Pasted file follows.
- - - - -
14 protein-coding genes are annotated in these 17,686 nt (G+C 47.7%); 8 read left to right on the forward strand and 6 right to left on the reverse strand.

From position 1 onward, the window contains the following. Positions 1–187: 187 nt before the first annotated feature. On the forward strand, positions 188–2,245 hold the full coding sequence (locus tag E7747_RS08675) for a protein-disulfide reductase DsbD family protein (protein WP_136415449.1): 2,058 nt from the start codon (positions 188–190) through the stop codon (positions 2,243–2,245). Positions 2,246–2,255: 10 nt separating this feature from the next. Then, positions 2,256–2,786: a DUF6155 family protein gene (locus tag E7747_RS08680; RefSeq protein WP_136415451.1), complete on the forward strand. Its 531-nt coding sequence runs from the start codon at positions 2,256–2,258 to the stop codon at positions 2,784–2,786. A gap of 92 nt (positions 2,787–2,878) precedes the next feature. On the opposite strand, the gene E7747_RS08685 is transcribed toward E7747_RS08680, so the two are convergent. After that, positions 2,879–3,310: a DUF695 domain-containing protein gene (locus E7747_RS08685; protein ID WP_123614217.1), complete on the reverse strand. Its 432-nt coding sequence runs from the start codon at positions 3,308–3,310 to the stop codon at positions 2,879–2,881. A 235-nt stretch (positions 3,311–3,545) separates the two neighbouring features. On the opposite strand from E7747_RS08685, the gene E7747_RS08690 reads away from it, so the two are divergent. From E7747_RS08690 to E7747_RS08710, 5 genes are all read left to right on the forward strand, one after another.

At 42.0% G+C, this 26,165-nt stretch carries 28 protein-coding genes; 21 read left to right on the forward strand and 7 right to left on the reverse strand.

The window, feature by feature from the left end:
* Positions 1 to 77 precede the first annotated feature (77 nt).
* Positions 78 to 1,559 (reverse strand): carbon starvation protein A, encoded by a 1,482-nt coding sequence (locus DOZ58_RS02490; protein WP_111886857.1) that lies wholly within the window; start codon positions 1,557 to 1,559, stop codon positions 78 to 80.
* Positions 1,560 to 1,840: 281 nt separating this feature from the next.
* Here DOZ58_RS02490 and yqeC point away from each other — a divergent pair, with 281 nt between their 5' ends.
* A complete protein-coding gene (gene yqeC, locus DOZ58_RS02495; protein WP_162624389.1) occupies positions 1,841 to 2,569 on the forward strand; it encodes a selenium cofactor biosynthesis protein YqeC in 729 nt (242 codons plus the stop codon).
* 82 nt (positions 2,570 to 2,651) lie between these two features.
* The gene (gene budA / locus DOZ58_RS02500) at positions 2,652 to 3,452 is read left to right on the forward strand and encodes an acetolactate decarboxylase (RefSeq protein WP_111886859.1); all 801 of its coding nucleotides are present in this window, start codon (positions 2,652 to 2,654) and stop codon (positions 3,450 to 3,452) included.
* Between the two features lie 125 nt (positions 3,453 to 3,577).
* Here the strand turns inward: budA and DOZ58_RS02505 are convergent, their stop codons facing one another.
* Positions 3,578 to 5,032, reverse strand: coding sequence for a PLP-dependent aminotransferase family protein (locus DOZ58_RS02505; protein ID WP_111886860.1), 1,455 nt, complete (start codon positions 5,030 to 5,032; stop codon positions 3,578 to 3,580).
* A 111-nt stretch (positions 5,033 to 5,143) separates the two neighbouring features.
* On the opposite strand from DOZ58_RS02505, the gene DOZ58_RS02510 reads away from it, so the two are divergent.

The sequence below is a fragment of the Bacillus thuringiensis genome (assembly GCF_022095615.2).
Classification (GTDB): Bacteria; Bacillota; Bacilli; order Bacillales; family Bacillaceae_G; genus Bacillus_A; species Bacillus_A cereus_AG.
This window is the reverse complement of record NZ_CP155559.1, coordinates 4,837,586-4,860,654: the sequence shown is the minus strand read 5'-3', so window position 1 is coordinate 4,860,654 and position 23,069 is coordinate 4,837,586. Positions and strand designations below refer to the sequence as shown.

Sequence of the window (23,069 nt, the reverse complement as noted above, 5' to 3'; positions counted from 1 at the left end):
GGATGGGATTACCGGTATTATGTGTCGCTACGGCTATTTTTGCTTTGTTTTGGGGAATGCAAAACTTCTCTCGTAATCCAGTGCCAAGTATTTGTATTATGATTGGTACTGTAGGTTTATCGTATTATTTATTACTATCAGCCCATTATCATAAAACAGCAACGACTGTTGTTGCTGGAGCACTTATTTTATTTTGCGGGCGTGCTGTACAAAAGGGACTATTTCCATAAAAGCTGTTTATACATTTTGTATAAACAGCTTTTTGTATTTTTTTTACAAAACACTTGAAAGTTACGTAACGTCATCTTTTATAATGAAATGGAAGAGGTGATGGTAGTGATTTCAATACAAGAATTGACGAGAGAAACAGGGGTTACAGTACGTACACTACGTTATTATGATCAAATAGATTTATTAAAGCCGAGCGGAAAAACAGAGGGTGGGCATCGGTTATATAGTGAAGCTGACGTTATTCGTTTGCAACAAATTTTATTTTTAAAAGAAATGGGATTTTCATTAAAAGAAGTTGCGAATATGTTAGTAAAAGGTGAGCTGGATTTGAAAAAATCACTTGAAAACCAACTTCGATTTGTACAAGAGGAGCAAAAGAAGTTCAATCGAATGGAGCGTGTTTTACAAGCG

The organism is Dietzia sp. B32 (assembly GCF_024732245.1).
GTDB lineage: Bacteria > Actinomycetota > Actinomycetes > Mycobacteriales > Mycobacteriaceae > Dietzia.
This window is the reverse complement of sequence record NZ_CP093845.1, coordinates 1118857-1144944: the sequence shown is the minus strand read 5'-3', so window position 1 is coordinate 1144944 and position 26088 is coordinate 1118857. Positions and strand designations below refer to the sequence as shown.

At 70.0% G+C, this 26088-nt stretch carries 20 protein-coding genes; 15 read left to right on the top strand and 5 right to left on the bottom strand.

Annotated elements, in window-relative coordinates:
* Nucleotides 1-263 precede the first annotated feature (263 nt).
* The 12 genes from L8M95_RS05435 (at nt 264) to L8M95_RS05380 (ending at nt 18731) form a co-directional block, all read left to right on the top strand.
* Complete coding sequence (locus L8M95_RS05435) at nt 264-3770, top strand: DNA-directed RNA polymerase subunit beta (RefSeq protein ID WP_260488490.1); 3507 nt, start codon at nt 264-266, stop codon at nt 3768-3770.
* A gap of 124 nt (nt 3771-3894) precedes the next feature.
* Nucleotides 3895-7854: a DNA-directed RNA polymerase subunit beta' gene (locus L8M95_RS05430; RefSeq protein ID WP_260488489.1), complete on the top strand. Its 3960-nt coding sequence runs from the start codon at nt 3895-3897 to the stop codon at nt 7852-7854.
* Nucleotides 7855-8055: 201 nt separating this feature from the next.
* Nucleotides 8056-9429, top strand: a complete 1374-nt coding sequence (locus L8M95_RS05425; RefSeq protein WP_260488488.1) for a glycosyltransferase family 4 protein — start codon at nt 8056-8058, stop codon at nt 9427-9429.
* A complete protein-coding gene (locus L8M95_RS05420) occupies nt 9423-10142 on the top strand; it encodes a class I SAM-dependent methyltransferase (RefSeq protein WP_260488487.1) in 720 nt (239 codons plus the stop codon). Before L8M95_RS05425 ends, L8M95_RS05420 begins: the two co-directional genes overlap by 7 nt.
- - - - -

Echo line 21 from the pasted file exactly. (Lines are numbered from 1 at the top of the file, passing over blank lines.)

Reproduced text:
GGATGGGATTACCGGTATTATGTGTCGCTACGGCTATTTTTGCTTTGTTTTGGGGAATGCAAAACTTCTCTCGTAATCCAGTGCCAAGTATTTGTATTATGATTGGTACTGTAGGTTTATCGTATTATTTATTACTATCAGCCCATTATCATAAAACAGCAACGACTGTTGTTGCTGGAGCACTTATTTTATTTTGCGGGCGTGCTGTACAAAAGGGACTATTTCCATAAAAGCTGTTTATACATTTTGTATAAACAGCTTTTTGTATTTTTTTTACAAAACACTTGAAAGTTACGTAACGTCATCTTTTATAATGAAATGGAAGAGGTGATGGTAGTGATTTCAATACAAGAATTGACGAGAGAAACAGGGGTTACAGTACGTACACTACGTTATTATGATCAAATAGATTTATTAAAGCCGAGCGGAAAAACAGAGGGTGGGCATCGGTTATATAGTGAAGCTGACGTTATTCGTTTGCAACAAATTTTATTTTTAAAAGAAATGGGATTTTCATTAAAAGAAGTTGCGAATATGTTAGTAAAAGGTGAGCTGGATTTGAAAAAATCACTTGAAAACCAACTTCGATTTGTACAAGAGGAGCAAAAGAAGTTCAATCGAATGGAGCGTGTTTTACAAGCG